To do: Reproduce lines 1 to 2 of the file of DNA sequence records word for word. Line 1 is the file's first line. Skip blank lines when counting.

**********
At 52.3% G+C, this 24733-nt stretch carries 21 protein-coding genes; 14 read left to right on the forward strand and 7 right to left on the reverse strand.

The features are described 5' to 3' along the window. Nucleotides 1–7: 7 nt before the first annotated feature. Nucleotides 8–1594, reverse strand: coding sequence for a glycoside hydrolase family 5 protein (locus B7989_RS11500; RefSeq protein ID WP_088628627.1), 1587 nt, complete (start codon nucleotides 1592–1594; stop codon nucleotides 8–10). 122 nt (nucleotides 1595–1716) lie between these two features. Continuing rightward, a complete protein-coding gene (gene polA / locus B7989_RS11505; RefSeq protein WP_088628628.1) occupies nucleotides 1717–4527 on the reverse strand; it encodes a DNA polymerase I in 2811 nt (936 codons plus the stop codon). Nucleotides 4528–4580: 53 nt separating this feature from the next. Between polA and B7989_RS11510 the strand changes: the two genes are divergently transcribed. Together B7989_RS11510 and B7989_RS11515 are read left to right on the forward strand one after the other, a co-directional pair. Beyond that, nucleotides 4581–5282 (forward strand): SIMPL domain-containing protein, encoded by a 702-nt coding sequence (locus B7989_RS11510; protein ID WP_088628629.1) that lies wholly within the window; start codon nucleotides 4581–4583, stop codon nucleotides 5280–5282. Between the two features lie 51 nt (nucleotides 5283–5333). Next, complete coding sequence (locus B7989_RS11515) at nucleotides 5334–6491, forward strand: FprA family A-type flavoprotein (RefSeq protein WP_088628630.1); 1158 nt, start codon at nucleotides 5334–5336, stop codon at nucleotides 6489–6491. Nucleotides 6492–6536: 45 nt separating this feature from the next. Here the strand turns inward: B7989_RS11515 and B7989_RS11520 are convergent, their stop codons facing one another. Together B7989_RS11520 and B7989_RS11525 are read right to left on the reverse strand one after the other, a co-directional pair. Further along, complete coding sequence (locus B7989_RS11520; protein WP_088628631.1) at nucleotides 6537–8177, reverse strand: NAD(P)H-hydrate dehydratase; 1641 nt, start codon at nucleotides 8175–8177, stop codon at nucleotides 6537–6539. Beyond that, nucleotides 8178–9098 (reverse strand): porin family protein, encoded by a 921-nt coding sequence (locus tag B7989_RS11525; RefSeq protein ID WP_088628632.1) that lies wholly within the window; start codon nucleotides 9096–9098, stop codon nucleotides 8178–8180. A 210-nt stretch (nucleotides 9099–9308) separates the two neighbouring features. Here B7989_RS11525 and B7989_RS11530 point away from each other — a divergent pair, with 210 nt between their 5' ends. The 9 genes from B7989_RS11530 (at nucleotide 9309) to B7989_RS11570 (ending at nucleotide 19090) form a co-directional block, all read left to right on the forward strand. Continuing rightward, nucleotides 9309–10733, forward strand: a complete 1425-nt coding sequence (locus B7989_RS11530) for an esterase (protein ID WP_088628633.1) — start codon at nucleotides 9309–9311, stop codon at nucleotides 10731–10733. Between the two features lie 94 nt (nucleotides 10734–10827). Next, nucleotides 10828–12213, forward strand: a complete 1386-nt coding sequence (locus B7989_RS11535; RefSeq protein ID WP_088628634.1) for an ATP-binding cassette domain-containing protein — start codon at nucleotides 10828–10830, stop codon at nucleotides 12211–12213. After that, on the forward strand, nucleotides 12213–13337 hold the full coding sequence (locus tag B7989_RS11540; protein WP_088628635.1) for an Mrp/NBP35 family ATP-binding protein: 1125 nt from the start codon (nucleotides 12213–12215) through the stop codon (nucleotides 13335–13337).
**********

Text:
At 52.3% G+C, this 24733-nt stretch carries 21 protein-coding genes; 14 read left to right on the forward strand and 7 right to left on the reverse strand.

The features are described 5' to 3' along the window. Nucleotides 1–7: 7 nt before the first annotated feature. Nucleotides 8–1594, reverse strand: coding sequence for a glycoside hydrolase family 5 protein (locus B7989_RS11500; RefSeq protein ID WP_088628627.1), 1587 nt, complete (start codon nucleotides 1592–1594; stop codon nucleotides 8–10). 122 nt (nucleotides 1595–1716) lie between these two features. Continuing rightward, a complete protein-coding gene (gene polA / locus B7989_RS11505; RefSeq protein WP_088628628.1) occupies nucleotides 1717–4527 on the reverse strand; it encodes a DNA polymerase I in 2811 nt (936 codons plus the stop codon). Nucleotides 4528–4580: 53 nt separating this feature from the next. Between polA and B7989_RS11510 the strand changes: the two genes are divergently transcribed. Together B7989_RS11510 and B7989_RS11515 are read left to right on the forward strand one after the other, a co-directional pair. Beyond that, nucleotides 4581–5282 (forward strand): SIMPL domain-containing protein, encoded by a 702-nt coding sequence (locus B7989_RS11510; protein ID WP_088628629.1) that lies wholly within the window; start codon nucleotides 4581–4583, stop codon nucleotides 5280–5282. Between the two features lie 51 nt (nucleotides 5283–5333). Next, complete coding sequence (locus B7989_RS11515) at nucleotides 5334–6491, forward strand: FprA family A-type flavoprotein (RefSeq protein WP_088628630.1); 1158 nt, start codon at nucleotides 5334–5336, stop codon at nucleotides 6489–6491. Nucleotides 6492–6536: 45 nt separating this feature from the next. Here the strand turns inward: B7989_RS11515 and B7989_RS11520 are convergent, their stop codons facing one another. Together B7989_RS11520 and B7989_RS11525 are read right to left on the reverse strand one after the other, a co-directional pair. Further along, complete coding sequence (locus B7989_RS11520; protein WP_088628631.1) at nucleotides 6537–8177, reverse strand: NAD(P)H-hydrate dehydratase; 1641 nt, start codon at nucleotides 8175–8177, stop codon at nucleotides 6537–6539. Beyond that, nucleotides 8178–9098 (reverse strand): porin family protein, encoded by a 921-nt coding sequence (locus tag B7989_RS11525; RefSeq protein ID WP_088628632.1) that lies wholly within the window; start codon nucleotides 9096–9098, stop codon nucleotides 8178–8180. A 210-nt stretch (nucleotides 9099–9308) separates the two neighbouring features. Here B7989_RS11525 and B7989_RS11530 point away from each other — a divergent pair, with 210 nt between their 5' ends. The 9 genes from B7989_RS11530 (at nucleotide 9309) to B7989_RS11570 (ending at nucleotide 19090) form a co-directional block, all read left to right on the forward strand. Continuing rightward, nucleotides 9309–10733, forward strand: a complete 1425-nt coding sequence (locus B7989_RS11530) for an esterase (protein ID WP_088628633.1) — start codon at nucleotides 9309–9311, stop codon at nucleotides 10731–10733. Between the two features lie 94 nt (nucleotides 10734–10827). Next, nucleotides 10828–12213, forward strand: a complete 1386-nt coding sequence (locus B7989_RS11535; RefSeq protein ID WP_088628634.1) for an ATP-binding cassette domain-containing protein — start codon at nucleotides 10828–10830, stop codon at nucleotides 12211–12213. After that, on the forward strand, nucleotides 12213–13337 hold the full coding sequence (locus tag B7989_RS11540; protein WP_088628635.1) for an Mrp/NBP35 family ATP-binding protein: 1125 nt from the start codon (nucleotides 12213–12215) through the stop codon (nucleotides 13335–13337).